Dhaba bites: Drug menace debate at Punjab eatery is serious food for thought | india-news | Hindustan Times
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Dhaba bites: Drug menace debate at Punjab eatery is serious food for thought

The conversation raging at Sethi Dhaba in Chandigarh’s Zirakpur is serious. Sitting in a corner, a mix of politicians, experts, college students and locals are discussing Punjab’s drug problem – a key electoral issue.

india Updated: Jan 11, 2017 14:20 IST
Snigdha Poonam and Chitleen Kaur Sethi
AAP’s Gurpreet Ghuggi, SAD’s Daljit Cheema and Sukhjinder Randhawa of Congress debate in Zirakpur.
AAP’s Gurpreet Ghuggi, SAD’s Daljit Cheema and Sukhjinder Randhawa of Congress debate in Zirakpur. (Anil Dayal/HT Photo)

The most remarkable thing about the Sethi Dhaba in Zirakpur, on the outskirts of Chandigarh, is its sense of humour: the walls run over with jokes. “Let your tears flow, otherwise the standing water will attract dengue-causing mosquitoes,” reads a graffiti while a poster on an adjacent wall has the face of the owner next to that of Prime Minister Narendra Modi, the first holding a plate full of cash.

But despite the backdrop, the conversation raging at the dhaba is serious. Sitting in a corner, a mix of politicians, experts, college students and locals are discussing Punjab’s drug problem – a key electoral issue.

“It’s too late,” says Ankit Chawla, an undergraduate student at Chandigarh’s DAV college. The epidemic has swallowed Amritsar, his home district, the young man adds in a fit of frustration.

In 2009, the Punjab government admitted to the high court that two–thirds of the rural households had at least one drug addict.

On this afternoon, however, Daljit Singh Cheema, Punjab’s education minister, reiterated the government’s defence. “Don’t give Punjab a bad name, don’t give its youth a bad name.”

He reminded the others at the table that opium has been a part of Punjab’s culture “for ages”. Farmers have used its pure form to relax after a hard day’s work in the fields; college students to fortify their nerves before a tough exam.

Congress vice-president Rahul Gandhi has been claiming since 2012 that 70%of the youth in Punjab are addicted. The claim is contested but has added fuel to the raging debate over drug menace in the state in the run up to the assembly elections.

Delhi chief minister Arvind Kejriwal has promised to root out drugs in a month if his Aam Aadmi Party is voted to power in Punjab. The leaders of the Akali Dal which governs the state currently in alliance with the BJP have mostly responded with denial. “Drugs are a problem all over the world,” Cheema argued.

“It rains all over the world—shall we talk about the place that’s facing a flood?” asks Gurpreet Singh Waraich, a stand-up comedian turned convener of AAP in Punjab. AAP, he claims, is the only one with the guts to break the “politician-police-peddler nexus”.

One of the things the ruling coalition often brings up in its defence is the increased seizure of heroin - a four-fold jump over its two terms – that is believed to be routed into Punjab through the “golden crescent” of Iran, Afghanistan, and Pakistan. The government has also begun to blame the neighbouring states of Rajasthan and Uttar Pradesh for running “heroin cottage industries”- the states allow the licensed cultivation of opium -to feed off the demand in Punjab.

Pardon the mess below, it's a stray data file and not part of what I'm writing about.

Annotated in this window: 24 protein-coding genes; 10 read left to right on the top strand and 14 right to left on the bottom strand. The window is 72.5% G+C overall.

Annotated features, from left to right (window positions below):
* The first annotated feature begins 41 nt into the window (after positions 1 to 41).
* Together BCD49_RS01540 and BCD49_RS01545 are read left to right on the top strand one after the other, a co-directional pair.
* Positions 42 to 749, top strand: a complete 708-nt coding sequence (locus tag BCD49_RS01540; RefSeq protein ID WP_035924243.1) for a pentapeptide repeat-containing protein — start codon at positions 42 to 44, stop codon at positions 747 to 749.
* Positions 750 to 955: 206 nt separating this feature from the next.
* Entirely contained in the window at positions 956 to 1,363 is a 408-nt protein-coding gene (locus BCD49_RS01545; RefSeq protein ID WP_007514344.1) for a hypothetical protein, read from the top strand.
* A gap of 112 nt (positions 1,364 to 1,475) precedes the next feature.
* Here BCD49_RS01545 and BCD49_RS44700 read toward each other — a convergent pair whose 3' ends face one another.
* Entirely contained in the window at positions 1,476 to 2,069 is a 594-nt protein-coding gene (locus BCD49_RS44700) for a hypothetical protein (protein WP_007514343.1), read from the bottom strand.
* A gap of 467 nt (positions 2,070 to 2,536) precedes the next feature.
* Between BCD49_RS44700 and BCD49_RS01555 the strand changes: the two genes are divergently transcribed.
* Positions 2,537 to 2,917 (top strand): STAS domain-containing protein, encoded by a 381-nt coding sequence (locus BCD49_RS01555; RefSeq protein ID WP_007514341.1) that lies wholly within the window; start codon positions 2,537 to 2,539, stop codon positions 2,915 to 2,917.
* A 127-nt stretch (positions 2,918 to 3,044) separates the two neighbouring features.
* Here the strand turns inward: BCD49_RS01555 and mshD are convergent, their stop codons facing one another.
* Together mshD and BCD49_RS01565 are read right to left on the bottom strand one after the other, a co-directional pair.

Waraich dismisses Cheema’s attempts to channel them (“One state is producing narcotics, other state is blamed for consumption”) with a firm shake of his head. “Let’s not talk about seizure or recovery, let’s talk about consumption.”

“You want to find the evidence of drug use in Punjab?” asks Sukhjinder Randhawa, Congress MLA from Baba Batala, a border constituency. “Climb atop an abandoned water tanker or walk through a cemetery - you will find syringes everywhere,” he points out. “Another generation of Punjab’s youth is turning to waste. Drugs are turning the youth of Punjab impotent. This is what’s leading to the divorce rates.”

His solution: Make the politicians accountable to the supreme saint. “Every politician should enter the gurudwara after being elected and take an oath over the holy book—not to sell drugs, not to overlook its circulation, not to use it for votes.”

“If the government can pull off demonetisation and surgical strike, why can’t it deal with drugs?” asks Sonu Sethi, the jaunty owner of the dhaba.

“I am scared for my sons and I am scared for my students, “says Kanwalpreet Baidwan, who is in charge of two teenage boys at home and hundreds of young men at a college where she teaches. “We had high hopes in the Akalis. It’s the party of gurus. It’s a party of Sikhs, who consider intoxicants as a very bad thing. I feel disappointed.” Looking squarely at the three politicians at the table, the professor asks them to get their act together. “Make my state a safe place for my sons to grow, for my students to grow.”

The upcoming elections will decide who the people of Punjab trusts the most in keeping them safe.

This is first of the five-part series ‘Dhaba Bites’ ahead of the Punjab elections.